Organia to revitalize Tanzania’s poultry industry
Pas Reform is partnering with the company to redevelop its regional production center into the country's leading supplier of day-old chicks
Organia, leading Tanzanian poultry and agriculture specialist, has chosen Pas Reform as its partner for an ambitious economic regeneration project. The development will revive the regional production center into the country’s leading supplier of day-old chicks.
Founded as part of an international aid project in 1963, the Kibaha Education Center was forced to close five years ago, following a serious poultry epidemic. Formerly the site of Tanzania’s leading poultry operation, Kibaha was a major local employer, supplying chicks to local families, farmers and businesses and producing 1.5 million day-old chicks per year.
Its shut-down caused a great deal of local hardship, but Organia’s plans will see Kibaha grow in phases over the next five years, to have a 16 percent share of Tanzania’s poultry market with the production of 16 million chicks per year by 2021.
First-phase investment has included a complete overhaul of the existing operation, with new breeder and broiler sites, a feed mill, processing and a new hatchery, designed by Pas Reform.
The hatchery is equipped with state-of-the-art SmartPro setters, hatchers and full HVAC control to ensure that an optimal hatchery environment is maintained throughout the year. Demonstrating a relatively high level of automation by African standards, the hatchery has been designed with future expansion in mind. First-phase setting capacity is 153,000 eggs per week, phase 2 will be 230,000 per week and there is the possibility of doubling that capacity in the future.
Organia, part of Taher Overseas, is a well-established poultry operation that focuses on bio-safety and ethical breeding in a region that struggles to meet international standards. The company’s mission is to invest in agriculture and food processing in Tanzania, both through company expansion and in partnerships with small-scale, local out-growers, with whom Organia shares knowledge and provides technical support, while supplying day-old chicks and quality feed.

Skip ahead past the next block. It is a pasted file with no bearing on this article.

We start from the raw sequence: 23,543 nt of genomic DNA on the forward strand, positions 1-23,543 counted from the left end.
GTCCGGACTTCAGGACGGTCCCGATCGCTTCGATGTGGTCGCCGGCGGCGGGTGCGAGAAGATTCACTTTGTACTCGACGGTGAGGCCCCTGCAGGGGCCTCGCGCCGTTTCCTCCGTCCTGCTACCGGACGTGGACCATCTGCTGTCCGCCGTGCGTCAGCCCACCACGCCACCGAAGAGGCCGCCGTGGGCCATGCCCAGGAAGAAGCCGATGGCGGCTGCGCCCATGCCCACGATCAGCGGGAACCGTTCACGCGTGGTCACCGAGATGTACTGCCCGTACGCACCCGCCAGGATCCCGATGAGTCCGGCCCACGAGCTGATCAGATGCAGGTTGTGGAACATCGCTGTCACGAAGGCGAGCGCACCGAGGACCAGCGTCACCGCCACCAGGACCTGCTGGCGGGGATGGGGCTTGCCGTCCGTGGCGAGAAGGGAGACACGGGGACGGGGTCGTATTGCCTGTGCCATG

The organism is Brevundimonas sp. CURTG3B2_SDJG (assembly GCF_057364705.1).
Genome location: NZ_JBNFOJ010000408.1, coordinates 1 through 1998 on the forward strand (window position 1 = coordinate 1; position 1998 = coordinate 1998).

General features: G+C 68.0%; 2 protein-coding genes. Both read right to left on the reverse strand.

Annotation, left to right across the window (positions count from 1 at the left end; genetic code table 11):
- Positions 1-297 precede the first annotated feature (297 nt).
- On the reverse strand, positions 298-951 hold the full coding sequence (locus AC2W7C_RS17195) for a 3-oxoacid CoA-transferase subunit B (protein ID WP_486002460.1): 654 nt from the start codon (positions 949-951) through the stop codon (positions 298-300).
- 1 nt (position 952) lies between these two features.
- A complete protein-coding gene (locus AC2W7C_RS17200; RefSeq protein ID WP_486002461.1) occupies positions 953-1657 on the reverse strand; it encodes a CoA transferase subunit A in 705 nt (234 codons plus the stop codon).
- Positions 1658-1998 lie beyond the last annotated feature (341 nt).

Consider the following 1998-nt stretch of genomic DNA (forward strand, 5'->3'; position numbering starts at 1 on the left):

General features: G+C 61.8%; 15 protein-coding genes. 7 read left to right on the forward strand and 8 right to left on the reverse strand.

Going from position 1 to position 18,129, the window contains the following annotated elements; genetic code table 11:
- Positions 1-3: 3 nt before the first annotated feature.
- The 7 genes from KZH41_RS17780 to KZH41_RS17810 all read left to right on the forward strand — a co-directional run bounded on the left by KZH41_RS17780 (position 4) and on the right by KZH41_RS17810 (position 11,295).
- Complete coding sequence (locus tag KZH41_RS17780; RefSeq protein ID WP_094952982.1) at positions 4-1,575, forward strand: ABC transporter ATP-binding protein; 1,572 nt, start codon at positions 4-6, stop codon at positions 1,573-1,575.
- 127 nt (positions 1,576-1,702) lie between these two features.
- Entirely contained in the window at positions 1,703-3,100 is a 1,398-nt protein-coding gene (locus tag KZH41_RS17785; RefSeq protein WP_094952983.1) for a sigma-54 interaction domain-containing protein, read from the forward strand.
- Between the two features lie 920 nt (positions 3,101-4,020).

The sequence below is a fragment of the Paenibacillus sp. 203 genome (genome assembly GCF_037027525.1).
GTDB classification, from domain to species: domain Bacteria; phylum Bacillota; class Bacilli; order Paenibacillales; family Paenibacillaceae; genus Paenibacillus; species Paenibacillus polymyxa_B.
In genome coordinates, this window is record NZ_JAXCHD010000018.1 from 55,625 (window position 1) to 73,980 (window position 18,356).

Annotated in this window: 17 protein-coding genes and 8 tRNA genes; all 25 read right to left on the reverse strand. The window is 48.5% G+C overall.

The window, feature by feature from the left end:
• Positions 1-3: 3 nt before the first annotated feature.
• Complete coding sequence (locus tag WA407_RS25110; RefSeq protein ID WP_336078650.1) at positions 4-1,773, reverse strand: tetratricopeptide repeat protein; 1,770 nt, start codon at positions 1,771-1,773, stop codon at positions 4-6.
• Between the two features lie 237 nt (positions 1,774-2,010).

The launch phase has already created more than 100 local jobs—a number expected to increase to over 500 by 2021. In addition, the hatchery will help to reignite opportunities for small-scale poultry in the region.
Victoria Mlolele, Mwarakani sub-village Executive Secretary, remembers the days when the center was providing eggs and chicks for rearing. She says the new investment is a blessing to the people of Kibaha, especially the women. She explains, "In African tradition, women are poultry keepers. This project will therefore revamp the economic wellbeing of many families.”
Organia’s chairman Amr Taher said his company has long-standing experience in the poultry industry and will work hard to ensure that the Kibaha project achieves its goal of regenerating the country’s poultry industry. “In a year’s time, Organia will be producing 10.5 million chickens a year, and we will double this output annually until 2021,” said Taher. “This growth will help pave the way for the expansion of our poultry business in East Africa.”